Nina will present three LARPs as part of her residency, 4-6 May 2018 at the iii workspace, Willem Dreespark 312, The Hague. To participate in the LARPs, no preparation is needed apart from wearing neutral, dark (black) clothing.

4 May – Human Experience, entrance €5, free for We Are Public members.
16.00–18.00 – Preperation workshop
19.30 – Doors
20.00 – Program starts

Artists: Dianne Verdonk, Nina Essendrop, Fiona Lee, Matthias König and Jeroen Uyttendaele

Human Experience is a LARP with an audience and 7–12 players. To participate, you have to join the preparation workshop in advance of the performance. Between the workshop and the start of the performance, you can join dinner with the other artists performing in the evening for €8.

The performance itself is part of the performance program for No Patent Pending #33.

5 May – Strangers, €10, 8–18 players
13.00–17.00 – Workshop + LARP

6 May – No Island is an Island, €10, 5–15 players
13:00–18:00 – Workshop + LARP


To sign up, write an email to Marije Baalman with the following information:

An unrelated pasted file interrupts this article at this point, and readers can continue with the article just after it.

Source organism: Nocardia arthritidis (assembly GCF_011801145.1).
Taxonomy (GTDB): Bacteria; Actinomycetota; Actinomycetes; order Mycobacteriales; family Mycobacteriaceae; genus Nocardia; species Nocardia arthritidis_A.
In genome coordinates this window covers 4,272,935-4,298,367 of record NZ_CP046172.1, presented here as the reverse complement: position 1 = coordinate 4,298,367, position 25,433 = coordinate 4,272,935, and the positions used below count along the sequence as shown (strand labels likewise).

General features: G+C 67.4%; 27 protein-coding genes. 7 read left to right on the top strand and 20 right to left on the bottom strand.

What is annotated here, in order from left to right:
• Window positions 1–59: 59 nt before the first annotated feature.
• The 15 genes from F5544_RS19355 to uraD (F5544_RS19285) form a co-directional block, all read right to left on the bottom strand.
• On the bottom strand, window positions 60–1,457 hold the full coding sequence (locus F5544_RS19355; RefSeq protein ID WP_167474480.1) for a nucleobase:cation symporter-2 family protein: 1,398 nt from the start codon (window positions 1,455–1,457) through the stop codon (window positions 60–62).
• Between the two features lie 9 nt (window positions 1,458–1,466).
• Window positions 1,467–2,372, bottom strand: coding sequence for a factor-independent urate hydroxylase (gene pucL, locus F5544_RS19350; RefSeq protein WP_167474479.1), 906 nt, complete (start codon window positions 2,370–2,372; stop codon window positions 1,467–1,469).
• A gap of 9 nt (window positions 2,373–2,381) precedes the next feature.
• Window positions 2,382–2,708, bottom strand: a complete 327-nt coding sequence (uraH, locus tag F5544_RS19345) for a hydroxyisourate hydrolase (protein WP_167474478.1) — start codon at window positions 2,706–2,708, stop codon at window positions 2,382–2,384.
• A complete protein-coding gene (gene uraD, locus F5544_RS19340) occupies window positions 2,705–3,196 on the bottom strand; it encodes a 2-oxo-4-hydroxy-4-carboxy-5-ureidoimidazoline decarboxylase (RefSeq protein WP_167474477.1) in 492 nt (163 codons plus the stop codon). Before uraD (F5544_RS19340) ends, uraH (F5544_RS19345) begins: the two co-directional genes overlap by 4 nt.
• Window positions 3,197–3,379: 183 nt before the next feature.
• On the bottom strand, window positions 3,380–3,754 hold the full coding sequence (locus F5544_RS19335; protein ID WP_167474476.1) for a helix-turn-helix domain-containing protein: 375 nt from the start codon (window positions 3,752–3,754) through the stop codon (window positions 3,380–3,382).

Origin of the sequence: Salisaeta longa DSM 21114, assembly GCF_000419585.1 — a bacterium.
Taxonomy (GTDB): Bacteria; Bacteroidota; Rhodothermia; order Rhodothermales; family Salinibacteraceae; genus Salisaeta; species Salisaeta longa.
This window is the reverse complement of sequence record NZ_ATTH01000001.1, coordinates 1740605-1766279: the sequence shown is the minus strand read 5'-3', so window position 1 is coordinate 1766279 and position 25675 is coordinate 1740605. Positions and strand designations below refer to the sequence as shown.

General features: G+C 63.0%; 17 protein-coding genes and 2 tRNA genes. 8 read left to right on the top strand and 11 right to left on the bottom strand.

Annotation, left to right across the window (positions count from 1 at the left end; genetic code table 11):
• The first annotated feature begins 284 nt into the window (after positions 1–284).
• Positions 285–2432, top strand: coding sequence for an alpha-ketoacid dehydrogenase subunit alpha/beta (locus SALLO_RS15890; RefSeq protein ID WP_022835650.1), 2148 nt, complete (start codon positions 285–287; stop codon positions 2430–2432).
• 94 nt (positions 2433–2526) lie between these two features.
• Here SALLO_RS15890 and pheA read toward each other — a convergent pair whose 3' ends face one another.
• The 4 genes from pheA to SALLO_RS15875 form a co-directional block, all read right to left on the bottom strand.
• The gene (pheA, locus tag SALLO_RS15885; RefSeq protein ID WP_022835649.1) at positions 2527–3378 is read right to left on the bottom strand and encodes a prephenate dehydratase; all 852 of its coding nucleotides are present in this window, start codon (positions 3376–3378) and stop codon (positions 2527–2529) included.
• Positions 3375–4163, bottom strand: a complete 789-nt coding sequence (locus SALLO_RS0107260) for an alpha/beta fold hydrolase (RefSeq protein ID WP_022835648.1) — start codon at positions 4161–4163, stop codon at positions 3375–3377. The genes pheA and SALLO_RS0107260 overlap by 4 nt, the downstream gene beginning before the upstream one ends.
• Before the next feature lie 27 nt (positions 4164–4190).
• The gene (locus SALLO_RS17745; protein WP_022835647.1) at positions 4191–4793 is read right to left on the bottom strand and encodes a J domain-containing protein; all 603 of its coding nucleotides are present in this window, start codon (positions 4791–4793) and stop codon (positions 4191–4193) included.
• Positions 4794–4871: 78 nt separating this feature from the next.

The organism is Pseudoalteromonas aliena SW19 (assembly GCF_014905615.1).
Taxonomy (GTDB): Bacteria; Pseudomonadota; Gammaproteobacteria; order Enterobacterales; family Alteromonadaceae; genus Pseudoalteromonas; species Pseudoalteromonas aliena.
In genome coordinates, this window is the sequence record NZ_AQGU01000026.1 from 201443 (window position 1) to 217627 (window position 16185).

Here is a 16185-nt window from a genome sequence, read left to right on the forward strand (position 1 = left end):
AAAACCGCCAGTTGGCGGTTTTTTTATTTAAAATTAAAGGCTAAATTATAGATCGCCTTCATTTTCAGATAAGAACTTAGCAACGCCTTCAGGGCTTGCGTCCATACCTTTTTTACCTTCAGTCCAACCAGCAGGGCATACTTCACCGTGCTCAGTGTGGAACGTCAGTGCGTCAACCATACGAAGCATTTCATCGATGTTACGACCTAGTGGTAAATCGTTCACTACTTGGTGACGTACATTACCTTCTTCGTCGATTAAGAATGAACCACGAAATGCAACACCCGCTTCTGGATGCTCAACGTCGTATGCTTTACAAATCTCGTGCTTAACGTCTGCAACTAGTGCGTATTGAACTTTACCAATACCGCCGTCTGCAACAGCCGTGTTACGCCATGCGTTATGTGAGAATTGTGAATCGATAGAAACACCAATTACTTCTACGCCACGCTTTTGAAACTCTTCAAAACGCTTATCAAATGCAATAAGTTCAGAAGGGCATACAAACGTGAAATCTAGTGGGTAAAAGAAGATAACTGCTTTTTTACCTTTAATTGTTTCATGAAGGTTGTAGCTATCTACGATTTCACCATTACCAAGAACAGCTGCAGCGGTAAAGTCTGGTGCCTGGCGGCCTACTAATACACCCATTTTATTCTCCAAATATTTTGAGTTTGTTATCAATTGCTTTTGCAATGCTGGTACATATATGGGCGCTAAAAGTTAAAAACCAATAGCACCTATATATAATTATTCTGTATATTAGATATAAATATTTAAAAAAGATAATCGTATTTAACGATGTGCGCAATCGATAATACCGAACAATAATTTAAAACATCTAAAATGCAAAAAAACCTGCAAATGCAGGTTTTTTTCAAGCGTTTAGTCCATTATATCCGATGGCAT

-Which LARPs would you like to participate in (in order of preference)
-Have you played LARP before?
-If participating in Human Experience, do you want to join the artist dinner (cost will be €8)
-Any food preferences/allergies that we need to know about

When you have been assigned a place, we will ask you to pay in advance by bank transfer. Please let us know as soon as possible if you signed up but are unable to attend after all.

“No Patent Pending is a nomadic performance series presenting radical interdisciplinary practices that engage with sound, image, space and the body. Imagining new tools to articulate everyday phenomena, extending the body, remapping sense perceptions, hacking and reinventing existing media and codes, creating time and space for events which find their preferred storage medium in the memory of participants.”